Buckling your seat belt is the number one action drivers can take to protect themselves in a crash, according to the National Highway Traffic Safety Administration (NHTSA). Tragically, teens have among the lowest rates of seat belt use. In fact, according to the Centers for Disease Control and Prevention, the majority of teenagers involved in fatal crashes are unbuckled (CDC).
“Buckle to Drive is Chevrolet’s latest feature designed to encourage young drivers to develop safe driving habits right from the start,” said Tricia Morrow, Chevrolet safety engineer. “Buckle to Drive is embedded in Chevrolet’s Teen Driver system and is aimed at helping remind teens to buckle up every time they get behind the wheel.”
“Safety is our number one priority at Chevrolet,” said Morrow, the mother of a teen driver. “I come to work every day with my children in mind because there is nothing more important than their safety. My hope is that Buckle to Drive will help guide more young drivers to wear their seat belts and encourage positive conversations among teens, their peers and parents.”
How Buckle to Drive Works:
- The Buckle to Drive feature is available only when the vehicle is in Teen Driver mode.
- If the vehicle is on and the driver’s seat belt is not buckled, the feature is designed to not allow the driver to shift out of park for up to 20 seconds. When the brake pedal is pressed, the driver will hear an audible alert and see a message in the driver information center that reads “Buckle seat belt to shift.”
- Chevrolet’s Teen Driver system with the Buckle to Drive feature will be standard on the 2020 Chevrolet Traverse, Malibu and Colorado, all arriving this summer.
Seat Belt Fast Facts:
- Using your seat belt is the number one thing you can do to protect yourself in a crash. NHTSA
- Compared with other age groups, teens have among the lowest rates of seat belt use. CDC
- Motor vehicle crashes are the leading cause of death for U.S. teens. CDC
- In 2016, 2,433 teens in the United States ages 16-19 were killed and 292,742 were treated in emergency departments for injuries suffered in motor vehicle crashes. CDC
- In 2017 alone, seat belts saved an estimated 14,955 lives. NHTSA
- Of the 37,133 people killed in motor vehicle crashes in 2017, 47 percent were not wearing seat belts. NHTSA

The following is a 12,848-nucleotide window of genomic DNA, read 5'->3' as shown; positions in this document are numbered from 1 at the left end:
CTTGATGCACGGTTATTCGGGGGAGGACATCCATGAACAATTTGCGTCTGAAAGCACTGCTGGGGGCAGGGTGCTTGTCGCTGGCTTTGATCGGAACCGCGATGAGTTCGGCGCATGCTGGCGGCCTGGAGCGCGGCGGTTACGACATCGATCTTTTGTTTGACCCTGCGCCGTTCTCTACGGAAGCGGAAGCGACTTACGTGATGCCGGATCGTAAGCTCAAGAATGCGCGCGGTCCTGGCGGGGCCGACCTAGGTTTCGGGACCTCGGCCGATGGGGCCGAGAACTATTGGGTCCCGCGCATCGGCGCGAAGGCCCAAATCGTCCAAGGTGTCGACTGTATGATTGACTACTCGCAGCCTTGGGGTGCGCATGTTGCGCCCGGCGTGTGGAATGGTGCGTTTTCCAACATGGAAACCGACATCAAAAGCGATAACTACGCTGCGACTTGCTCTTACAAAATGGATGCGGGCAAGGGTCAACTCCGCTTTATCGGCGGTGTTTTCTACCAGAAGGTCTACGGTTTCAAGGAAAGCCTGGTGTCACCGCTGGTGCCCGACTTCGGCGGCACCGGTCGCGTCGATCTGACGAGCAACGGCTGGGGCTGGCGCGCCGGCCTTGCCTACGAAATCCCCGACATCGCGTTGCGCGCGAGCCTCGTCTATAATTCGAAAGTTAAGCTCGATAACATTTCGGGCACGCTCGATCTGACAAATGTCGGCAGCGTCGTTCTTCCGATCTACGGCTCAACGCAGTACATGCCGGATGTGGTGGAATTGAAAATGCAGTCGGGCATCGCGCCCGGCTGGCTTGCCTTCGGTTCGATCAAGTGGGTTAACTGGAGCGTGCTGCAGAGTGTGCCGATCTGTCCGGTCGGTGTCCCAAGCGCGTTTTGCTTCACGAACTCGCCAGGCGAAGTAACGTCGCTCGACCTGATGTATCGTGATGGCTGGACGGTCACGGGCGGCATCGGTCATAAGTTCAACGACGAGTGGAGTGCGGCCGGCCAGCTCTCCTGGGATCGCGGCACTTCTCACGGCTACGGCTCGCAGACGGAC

About Chevy’s Teen Driver:
- Teen Driver offers an industry-first in-vehicle report card that that helps encourage safe driving habits and provides a way for parents and teens to discuss safe driving practices.
- Parents can view how their teen drove the vehicle. The report card tracks:
- Distance driven, maximum speed traveled, over-speed warnings issued, wide-open throttle events and the number of times other safety systems were activated, including stability control, traction control and antilock braking.
- To use Teen Driver mode, a parent can enable the feature by creating a PIN in the Settings menu that allows them to register their teen’s key fob. The Teen Driver settings are turned on only when a registered key fob is used to start the vehicle.
- When active, Teen Driver automatically mutes the radio until driver and front passenger seat belts are fastened. The radio system’s maximum volume can also be set to a lower level.
- If the vehicle is equipped with certain active safety features like Forward Collision Alert*, they are automatically turned on.
- Parents can select a speed warning (between 40-75 mph) that if exceeded activates a visual warning and audible chime.
- Parents can choose to limit the maximum speed of the vehicle to 85 mph.
- Teen Driver mode in the 2020 Chevrolet Traverse, Malibu and Colorado will include the new, industry-first Buckle to Drive feature.
Visit ChevyTeenDriver.com for the latest information.
*Read the vehicle owner's manual for important safety or driver assistance feature limitations and information.